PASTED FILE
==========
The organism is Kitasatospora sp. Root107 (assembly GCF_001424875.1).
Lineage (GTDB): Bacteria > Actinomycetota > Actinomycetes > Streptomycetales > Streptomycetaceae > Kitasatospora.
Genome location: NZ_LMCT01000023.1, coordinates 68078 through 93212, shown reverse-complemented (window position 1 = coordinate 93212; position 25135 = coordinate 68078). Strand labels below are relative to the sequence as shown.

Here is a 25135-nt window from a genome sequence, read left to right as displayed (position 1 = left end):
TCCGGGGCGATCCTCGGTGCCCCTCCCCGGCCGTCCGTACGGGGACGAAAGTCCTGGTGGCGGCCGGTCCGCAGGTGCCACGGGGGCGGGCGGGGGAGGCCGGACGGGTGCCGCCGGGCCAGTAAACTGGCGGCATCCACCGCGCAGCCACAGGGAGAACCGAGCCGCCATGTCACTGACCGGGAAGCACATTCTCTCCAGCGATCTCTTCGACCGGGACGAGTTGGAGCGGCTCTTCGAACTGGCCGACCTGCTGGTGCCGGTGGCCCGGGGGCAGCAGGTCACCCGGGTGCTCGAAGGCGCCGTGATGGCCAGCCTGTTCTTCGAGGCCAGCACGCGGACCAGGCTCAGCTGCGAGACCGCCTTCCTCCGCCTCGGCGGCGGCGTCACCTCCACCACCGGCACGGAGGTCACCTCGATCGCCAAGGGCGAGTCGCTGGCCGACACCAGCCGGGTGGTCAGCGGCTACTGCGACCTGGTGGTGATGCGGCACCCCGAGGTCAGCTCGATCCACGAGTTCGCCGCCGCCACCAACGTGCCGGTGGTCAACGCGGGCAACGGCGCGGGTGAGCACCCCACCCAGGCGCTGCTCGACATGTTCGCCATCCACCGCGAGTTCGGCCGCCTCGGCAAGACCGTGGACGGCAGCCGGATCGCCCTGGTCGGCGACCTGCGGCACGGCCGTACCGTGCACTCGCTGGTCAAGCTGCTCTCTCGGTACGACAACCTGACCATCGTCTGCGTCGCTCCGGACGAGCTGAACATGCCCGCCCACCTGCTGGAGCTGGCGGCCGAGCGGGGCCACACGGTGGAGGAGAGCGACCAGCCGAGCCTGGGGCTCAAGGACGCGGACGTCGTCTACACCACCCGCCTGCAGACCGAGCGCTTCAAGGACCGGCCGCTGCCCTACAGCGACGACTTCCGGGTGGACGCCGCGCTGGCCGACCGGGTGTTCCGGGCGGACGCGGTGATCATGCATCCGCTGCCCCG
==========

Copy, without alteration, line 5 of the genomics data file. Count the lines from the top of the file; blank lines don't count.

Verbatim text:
TCCGGGGCGATCCTCGGTGCCCCTCCCCGGCCGTCCGTACGGGGACGAAAGTCCTGGTGGCGGCCGGTCCGCAGGTGCCACGGGGGCGGGCGGGGGAGGCCGGACGGGTGCCGCCGGGCCAGTAAACTGGCGGCATCCACCGCGCAGCCACAGGGAGAACCGAGCCGCCATGTCACTGACCGGGAAGCACATTCTCTCCAGCGATCTCTTCGACCGGGACGAGTTGGAGCGGCTCTTCGAACTGGCCGACCTGCTGGTGCCGGTGGCCCGGGGGCAGCAGGTCACCCGGGTGCTCGAAGGCGCCGTGATGGCCAGCCTGTTCTTCGAGGCCAGCACGCGGACCAGGCTCAGCTGCGAGACCGCCTTCCTCCGCCTCGGCGGCGGCGTCACCTCCACCACCGGCACGGAGGTCACCTCGATCGCCAAGGGCGAGTCGCTGGCCGACACCAGCCGGGTGGTCAGCGGCTACTGCGACCTGGTGGTGATGCGGCACCCCGAGGTCAGCTCGATCCACGAGTTCGCCGCCGCCACCAACGTGCCGGTGGTCAACGCGGGCAACGGCGCGGGTGAGCACCCCACCCAGGCGCTGCTCGACATGTTCGCCATCCACCGCGAGTTCGGCCGCCTCGGCAAGACCGTGGACGGCAGCCGGATCGCCCTGGTCGGCGACCTGCGGCACGGCCGTACCGTGCACTCGCTGGTCAAGCTGCTCTCTCGGTACGACAACCTGACCATCGTCTGCGTCGCTCCGGACGAGCTGAACATGCCCGCCCACCTGCTGGAGCTGGCGGCCGAGCGGGGCCACACGGTGGAGGAGAGCGACCAGCCGAGCCTGGGGCTCAAGGACGCGGACGTCGTCTACACCACCCGCCTGCAGACCGAGCGCTTCAAGGACCGGCCGCTGCCCTACAGCGACGACTTCCGGGTGGACGCCGCGCTGGCCGACCGGGTGTTCCGGGCGGACGCGGTGATCATGCATCCGCTGCCCCG